Lunar occultation of Aldebaran on Dec. 12/13

If you go outside at, say, 9 p.m. over several consecutive nights and compare the position of the Moon to the stars and constellations in the sky, it will be obvious to you that the Moon makes a significant leap east each night. This is, of course, the motion of the Moon around the Earth that you are noticing. The Moon is, in fact, constantly in motion around the Earth, just as the Earth-Moon pair moves in our orbit around the Sun. The clearest indicator of this constant lunar motion comes from watching a star disappear behind the eastern side of the Moon, only to reappear on the western side up to 80 minutes later (depending on if the star is gazing the Moon's edge or if you have to wait a full Moon diameter's worth to see the star pop back out). Such an event, referred to as an occultation, is going to occur this month when the Moon occults the bright star Aldebaran, bright red-orange eye of the constellation Taurus the Bull.

Observers should see the occultation begin close to 11:09 p.m. on December 12th, lasting about 75 minutes when Aldebaran reappears on the western edge of the Moon at 12:23 a.m. on the 13th. These lunar occultations are common events – the Moon is always blocking some piece of the sky each night. This particular occultation is special because a very bright star is involved, making the whole disappearing-reappearing act all the more pronounced with or without magnification.

When an occultation involving a distant star and, for instance, a gas giant like Jupiter or Saturn occurs, we get more than a disappearing act. As the star begins to slip behind the planet, it does not disappear all at once, instead trailing off quickly behind the planet's upper atmosphere. By measuring the light of the star without the planet and then measuring the change in the star's light because of the planet, scientists and amateur astronomers alike are able to identify the gases in these planetary atmospheres from the comfort of their own telescopes and spectrometers. Keen observers this night will learn what the Apollo astronauts experienced firsthand – Aldebaran will fizzle out immediately due to the lack of any measurable lunar atmosphere.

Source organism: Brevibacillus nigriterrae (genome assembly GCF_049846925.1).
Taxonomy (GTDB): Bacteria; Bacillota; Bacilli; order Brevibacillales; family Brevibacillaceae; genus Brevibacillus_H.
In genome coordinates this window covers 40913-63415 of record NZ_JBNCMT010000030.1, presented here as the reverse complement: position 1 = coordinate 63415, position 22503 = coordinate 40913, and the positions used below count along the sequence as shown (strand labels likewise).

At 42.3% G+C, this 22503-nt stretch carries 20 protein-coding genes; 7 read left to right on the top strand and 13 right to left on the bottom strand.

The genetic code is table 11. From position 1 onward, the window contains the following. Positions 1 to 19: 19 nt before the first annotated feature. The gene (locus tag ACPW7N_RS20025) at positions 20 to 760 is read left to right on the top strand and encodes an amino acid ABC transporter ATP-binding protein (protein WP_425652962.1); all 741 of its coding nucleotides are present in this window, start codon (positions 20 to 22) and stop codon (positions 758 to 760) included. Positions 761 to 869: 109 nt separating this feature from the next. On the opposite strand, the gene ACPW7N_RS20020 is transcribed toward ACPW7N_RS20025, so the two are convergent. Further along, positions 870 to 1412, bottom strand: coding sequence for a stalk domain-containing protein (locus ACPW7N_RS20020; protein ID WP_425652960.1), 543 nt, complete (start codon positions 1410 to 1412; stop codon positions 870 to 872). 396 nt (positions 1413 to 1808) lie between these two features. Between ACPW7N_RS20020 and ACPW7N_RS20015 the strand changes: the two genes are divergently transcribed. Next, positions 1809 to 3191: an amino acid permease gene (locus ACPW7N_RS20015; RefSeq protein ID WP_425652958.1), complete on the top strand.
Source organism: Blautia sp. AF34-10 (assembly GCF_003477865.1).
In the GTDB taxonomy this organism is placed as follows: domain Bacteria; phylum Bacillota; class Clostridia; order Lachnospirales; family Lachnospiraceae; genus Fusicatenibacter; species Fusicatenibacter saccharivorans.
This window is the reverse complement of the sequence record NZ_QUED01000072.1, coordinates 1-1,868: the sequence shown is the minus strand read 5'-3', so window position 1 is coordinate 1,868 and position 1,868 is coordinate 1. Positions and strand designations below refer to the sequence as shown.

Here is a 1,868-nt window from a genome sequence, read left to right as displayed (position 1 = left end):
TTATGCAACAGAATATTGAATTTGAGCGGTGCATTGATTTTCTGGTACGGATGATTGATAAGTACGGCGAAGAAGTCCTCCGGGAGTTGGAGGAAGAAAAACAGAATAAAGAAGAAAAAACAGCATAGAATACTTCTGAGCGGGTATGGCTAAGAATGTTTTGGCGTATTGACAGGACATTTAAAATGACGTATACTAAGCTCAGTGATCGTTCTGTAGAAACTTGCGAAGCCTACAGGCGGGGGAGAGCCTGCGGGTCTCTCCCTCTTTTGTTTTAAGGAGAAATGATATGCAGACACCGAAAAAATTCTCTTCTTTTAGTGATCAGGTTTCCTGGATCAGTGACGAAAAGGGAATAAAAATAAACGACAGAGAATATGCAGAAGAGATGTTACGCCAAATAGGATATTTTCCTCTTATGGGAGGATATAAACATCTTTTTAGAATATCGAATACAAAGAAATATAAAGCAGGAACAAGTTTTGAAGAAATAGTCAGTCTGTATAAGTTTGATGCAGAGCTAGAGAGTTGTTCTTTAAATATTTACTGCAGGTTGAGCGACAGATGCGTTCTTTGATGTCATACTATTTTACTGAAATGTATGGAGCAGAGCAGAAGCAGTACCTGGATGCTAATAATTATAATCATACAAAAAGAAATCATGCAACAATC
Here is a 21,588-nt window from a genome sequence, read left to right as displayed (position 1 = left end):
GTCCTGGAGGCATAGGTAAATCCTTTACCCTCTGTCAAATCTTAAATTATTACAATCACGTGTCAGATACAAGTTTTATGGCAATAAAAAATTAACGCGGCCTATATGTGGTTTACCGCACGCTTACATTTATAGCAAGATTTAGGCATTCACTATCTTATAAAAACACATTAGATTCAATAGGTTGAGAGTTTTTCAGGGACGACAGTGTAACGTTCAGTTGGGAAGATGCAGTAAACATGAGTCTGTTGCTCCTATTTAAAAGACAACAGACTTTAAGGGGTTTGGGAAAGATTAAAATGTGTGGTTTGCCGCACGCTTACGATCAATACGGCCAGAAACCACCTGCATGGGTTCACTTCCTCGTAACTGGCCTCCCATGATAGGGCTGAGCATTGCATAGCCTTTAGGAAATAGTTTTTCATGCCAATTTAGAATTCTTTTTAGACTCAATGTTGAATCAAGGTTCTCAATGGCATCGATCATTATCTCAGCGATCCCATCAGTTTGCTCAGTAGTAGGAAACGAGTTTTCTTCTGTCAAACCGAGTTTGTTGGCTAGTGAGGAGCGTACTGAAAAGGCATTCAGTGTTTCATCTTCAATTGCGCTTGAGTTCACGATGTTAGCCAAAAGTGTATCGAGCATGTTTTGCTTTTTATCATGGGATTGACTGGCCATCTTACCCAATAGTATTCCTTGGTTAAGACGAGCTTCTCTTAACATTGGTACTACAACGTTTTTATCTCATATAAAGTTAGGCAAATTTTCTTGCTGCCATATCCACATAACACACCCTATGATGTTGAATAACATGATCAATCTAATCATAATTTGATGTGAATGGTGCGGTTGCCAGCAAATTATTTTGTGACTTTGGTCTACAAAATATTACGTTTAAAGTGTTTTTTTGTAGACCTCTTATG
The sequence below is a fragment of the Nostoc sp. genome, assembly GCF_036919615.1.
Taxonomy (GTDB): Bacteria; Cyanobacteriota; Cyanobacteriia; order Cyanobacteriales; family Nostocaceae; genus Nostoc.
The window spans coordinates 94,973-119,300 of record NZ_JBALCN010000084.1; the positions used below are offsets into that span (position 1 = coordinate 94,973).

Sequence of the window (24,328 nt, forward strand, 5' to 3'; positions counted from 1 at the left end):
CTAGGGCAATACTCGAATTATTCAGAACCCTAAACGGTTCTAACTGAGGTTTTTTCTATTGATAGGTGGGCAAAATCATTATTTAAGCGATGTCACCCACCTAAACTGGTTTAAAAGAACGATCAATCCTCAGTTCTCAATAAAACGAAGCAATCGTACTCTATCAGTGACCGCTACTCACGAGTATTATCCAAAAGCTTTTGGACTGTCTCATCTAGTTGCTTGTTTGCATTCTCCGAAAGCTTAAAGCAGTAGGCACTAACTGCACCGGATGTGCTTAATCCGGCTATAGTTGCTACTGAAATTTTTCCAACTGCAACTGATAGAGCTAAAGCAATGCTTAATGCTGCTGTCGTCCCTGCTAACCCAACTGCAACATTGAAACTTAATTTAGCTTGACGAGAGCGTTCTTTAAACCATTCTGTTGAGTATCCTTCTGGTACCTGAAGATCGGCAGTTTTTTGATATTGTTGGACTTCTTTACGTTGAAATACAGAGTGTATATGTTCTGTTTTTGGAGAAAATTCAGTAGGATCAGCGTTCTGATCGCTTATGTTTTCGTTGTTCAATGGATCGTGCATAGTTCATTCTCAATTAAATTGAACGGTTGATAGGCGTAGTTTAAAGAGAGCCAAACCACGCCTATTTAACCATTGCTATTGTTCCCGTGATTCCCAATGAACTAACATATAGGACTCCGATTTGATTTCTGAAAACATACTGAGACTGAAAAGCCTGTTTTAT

Just before and after the lunar occultation of Aldebaran. Click for a larger view.

Early Riser Alert

Jupiter: Jupiter rises above the eastern horizon near 3:00 a.m. on December 1st and by 1:30 a.m. at month's end. Its four Galilean Moons – Callisto, Io, Europa, and Ganymede – are all visible in low-power binoculars when Jupiter rises, but are washed out early by sunlight even before sunrise approaches. Jupiter and the very waning crescent moon will make a very nice pairing after 2:00 a.m. on Dec. 22.

Saturn: Those who want one last easy view of Saturn in 2016 will have to wait until just before sunrise at the very end of December, when it rises just after Antares, the heart of the summer constellation Scorpius.

December observing opportunities In Upstate/Central New York:

New York has a number of evenly-spaced astronomers, astronomy clubs, and observatories that host sessions throughout the year. Many of these sessions are free and open to the public, often close to the New Moon when skies are darkest and the chance for seeing deep, distant objects is greatest. These observers and facilities are the very best places to see the month's best objects using some of the best equipment, all while having very knowledgable observers at your side to answer questions and guide discussion. Many of these organizations also hold monthly meetings, where seasoned amateurs can learn about recent news and discoveries from guest lecturers, and brand new observers are encouraged to join and begin the path towards seasoned amateur status.

Announced public sessions from several respondent NY astronomy organizations are provided below for December. As wind and cloud cover are always factors when observing, please check the website links or email the groups for directions and to find out about an event a day-or-so before the announced session. Also note that some groups will include weather-alternate dates for scheduled sessions.

Astronomy Events Calendar

OrganizerLocationEventDateTimeContact Info
Adirondack Public ObservatoryTupper LakePublic Star GazingDec. 26:00 PMemail, website
Adirondack Public ObservatoryTupper LakePublic Star GazingDec. 166:00 PMemail, website
Albany Area Amateur Astronomers & Dudley ObservatorySchenectadyPublic LectureDec. 157:30 – 9:00 PMemail, website
Albany Area Amateur Astronomers & Dudley ObservatorySchenectadyNight Sky AdventureDec. 207:00 – 8:30 PMemail, website
Baltimore WoodsMarcellusGeminids With Bob PiekielDec. 137:00 – 10:00 PMemail, website
Kopernik Observatory & Science CenterVestalNanomaterials Lecture And Public ViewingDec. 27:00 PMemail, website
Kopernik Observatory & Science CenterVestal"Star Of Bethlehem" Movie And Public ViewingDec. 97:00 PMemail, website
Kopernik Observatory & Science CenterVestal"Star Of Bethlehem" Movie And Public ViewingDec. 167:00 PMemail, website
Mohawk Valley Astronomical SocietyWatervillePublic Star GazingDec. 37:30 PM – 10:00 AMemail, website

ISS And Other Bright Flyovers: